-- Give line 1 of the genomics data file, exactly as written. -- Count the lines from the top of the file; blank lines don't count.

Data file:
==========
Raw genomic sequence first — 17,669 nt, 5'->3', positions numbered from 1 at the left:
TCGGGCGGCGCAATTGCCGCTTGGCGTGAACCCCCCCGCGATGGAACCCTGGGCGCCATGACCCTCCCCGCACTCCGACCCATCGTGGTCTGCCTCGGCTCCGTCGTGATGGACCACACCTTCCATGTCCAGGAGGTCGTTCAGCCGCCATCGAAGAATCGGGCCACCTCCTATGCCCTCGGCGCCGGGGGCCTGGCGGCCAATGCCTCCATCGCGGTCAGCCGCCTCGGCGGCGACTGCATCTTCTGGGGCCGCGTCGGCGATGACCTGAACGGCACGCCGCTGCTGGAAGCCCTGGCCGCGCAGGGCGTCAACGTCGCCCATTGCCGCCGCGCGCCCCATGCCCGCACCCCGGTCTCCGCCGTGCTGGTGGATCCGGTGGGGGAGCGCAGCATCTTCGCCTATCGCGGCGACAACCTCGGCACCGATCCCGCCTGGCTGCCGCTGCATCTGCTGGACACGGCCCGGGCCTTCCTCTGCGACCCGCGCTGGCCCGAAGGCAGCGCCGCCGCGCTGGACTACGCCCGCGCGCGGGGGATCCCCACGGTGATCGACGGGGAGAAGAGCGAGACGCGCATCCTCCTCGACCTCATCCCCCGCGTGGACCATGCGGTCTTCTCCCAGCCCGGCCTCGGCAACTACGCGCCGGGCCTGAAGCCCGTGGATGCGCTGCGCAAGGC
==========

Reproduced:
Raw genomic sequence first — 17,669 nt, 5'->3', positions numbered from 1 at the left: